Former Governors Tommy Thompson and Ben Nelson to serve as co-chairmen of The Midwest Council

Ben Nelson | Tommy Thompson

Ben Nelson | Tommy Thompson

(Madison, WI)– Improving the economic prosperity and quality of life for Midwest communities and businesses are primary objectives of the newly formed Midwest Council, Executive Director Tyler Foti announced today. The new non-partisan alliance will draw members from all economic sectors and address important policy issues that will arise and be debated in Washington D.C.

The Midwest Council is already up and running, with former HHS Secretary Tommy G. Thompson and former U.S. Senator Ben Nelson serving as co-chairmen, Foti said.

“The Midwest needs strong representation in Washington as policies are formulated, debated and implemented,” Foti explained. “We have a real opportunity to work collaboratively as a region to promote federal policies that grow economies, create jobs and improve the quality of life for Midwest residents and businesses.”

Thompson was the 42nd and longest serving Governor of the State of Wisconsin from 1987 to 2001. Thompson also served from 2001 to 2005 as the United States Secretary of Health and Human Services (HHS). Thompson has held numerous important posts including Chairman of AMTRAK, Independent Chairman of the Deloitte Center for Health Solutions and served, and continues to serve, on the boards of various other publicly and privately held entities and is currently the Chairman and Chief Executive Officer of Thompson Holdings.

Thompson has been called a “pioneer” for two landmark initiatives, the Wisconsin Works welfare reform and school voucher programs. During his time as HHS Secretary, Thompson provided key leadership in the post 9-11 environment, reorganizing HHS, increasing funding to the National Institutes of Health, increased the responsiveness of the Centers of Medicare and Medicaid and working through the backlog of waiver requests thereby providing health insurance to 1.8 million low-income Americans.

Nelson has an equally storied political career, having served two terms as Governor of Nebraska and then two terms in the U.S. Senate, when he retired in January due to term limits. He was elected governor in 1990 in the state’s fourth-closest gubernatorial race in state history, and then was re-elected in 1994 with 74 percent of the vote. During his tenure, Nelson promoted policies that cut spending and taxes, reduced the state crime rate significantly, advocated for low-income families through a kids health care initiative, and enacted welfare reform. He currently is chief executive of the National Association of Insurance Commissioners.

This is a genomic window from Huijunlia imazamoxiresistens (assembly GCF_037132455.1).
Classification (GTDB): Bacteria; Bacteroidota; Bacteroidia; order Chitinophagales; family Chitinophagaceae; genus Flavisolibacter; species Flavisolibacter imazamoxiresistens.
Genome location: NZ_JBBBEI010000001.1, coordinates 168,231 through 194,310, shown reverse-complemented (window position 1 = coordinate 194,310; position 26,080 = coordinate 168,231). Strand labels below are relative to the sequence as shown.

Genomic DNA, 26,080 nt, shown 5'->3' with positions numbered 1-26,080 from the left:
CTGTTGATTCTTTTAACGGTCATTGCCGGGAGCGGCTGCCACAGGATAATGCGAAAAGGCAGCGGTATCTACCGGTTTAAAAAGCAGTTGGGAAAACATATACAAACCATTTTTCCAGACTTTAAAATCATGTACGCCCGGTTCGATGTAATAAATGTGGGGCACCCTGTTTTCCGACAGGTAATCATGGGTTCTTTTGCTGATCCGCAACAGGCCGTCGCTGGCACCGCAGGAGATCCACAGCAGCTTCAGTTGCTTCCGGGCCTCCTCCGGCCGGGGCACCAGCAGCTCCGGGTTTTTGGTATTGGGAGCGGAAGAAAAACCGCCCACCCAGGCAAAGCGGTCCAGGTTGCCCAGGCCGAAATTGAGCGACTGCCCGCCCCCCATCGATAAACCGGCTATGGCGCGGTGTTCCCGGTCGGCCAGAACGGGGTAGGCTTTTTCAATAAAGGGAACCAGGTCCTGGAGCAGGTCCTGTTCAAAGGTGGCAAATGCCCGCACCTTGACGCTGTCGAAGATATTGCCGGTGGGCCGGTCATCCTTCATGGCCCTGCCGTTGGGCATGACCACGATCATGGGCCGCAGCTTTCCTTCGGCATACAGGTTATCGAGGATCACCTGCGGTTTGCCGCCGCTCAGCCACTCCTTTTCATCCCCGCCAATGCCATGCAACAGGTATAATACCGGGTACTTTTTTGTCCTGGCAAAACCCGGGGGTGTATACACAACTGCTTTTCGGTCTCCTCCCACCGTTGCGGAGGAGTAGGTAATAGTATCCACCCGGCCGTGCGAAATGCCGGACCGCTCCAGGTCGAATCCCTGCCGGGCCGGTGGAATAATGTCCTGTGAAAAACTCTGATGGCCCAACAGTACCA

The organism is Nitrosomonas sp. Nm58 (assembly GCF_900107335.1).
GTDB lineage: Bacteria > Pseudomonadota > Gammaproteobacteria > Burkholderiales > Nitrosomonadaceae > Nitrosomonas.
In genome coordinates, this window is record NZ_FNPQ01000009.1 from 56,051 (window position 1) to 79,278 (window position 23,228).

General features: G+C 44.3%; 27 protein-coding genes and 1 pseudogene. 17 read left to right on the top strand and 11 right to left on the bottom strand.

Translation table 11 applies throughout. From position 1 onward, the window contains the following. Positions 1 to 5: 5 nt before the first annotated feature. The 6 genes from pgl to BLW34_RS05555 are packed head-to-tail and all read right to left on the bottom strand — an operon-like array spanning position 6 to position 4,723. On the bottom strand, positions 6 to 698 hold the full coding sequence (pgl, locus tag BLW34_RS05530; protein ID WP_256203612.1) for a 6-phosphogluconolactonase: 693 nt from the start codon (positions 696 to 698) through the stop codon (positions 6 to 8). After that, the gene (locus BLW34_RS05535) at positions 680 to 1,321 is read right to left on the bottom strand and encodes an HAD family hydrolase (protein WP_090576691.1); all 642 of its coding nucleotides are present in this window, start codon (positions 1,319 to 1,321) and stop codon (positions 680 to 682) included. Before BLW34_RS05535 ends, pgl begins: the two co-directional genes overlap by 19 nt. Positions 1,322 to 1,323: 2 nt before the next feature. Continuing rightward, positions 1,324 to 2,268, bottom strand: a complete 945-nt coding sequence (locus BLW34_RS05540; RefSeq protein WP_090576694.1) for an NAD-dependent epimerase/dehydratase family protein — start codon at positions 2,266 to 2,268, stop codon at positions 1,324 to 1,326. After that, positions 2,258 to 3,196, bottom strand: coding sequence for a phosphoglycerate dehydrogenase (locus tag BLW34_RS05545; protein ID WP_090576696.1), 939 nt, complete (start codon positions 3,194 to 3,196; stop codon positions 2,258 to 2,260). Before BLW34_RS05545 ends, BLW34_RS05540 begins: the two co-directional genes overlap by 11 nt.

The Midwest Council will recruit members from businesses, academic and health institutions, as well as public and private organizations of all sizes, Foti said. Members will represent a variety of industries and sectors, including agriculture, energy, financial services, health care, higher education, telecommunications and transportation.

“The Midwest Council will strive to establish progressive relationships between members and key federal policymakers, including members of Congress and leaders of key federal agencies,” Foti explained. “As a non-partisan organization, we will nurture collaboration with leaders on both sides of the political aisle, and work to maximize regional cooperation on a wide variety of issues.”

While members will be encouraged to continue to work individually on important national and regional issues, The Midwest Council will work in parallel through events and forums between Midwest states and Washington, D.C., serving as a valuable resource and articulating the voice of members to lawmakers and decision-makers who generate policies related to economic prosperity and quality of life issues, added Foti.

For more information about membership, contact Tyler Foti at (608) 227-0420 and visit the website at themidwestcouncil.com.

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TT Former WI Governor and HHS Secretary Tommy Thompson comments on goals of The Midwest Council at The National Press Club, Washington D.C.– Dec. 12, 2013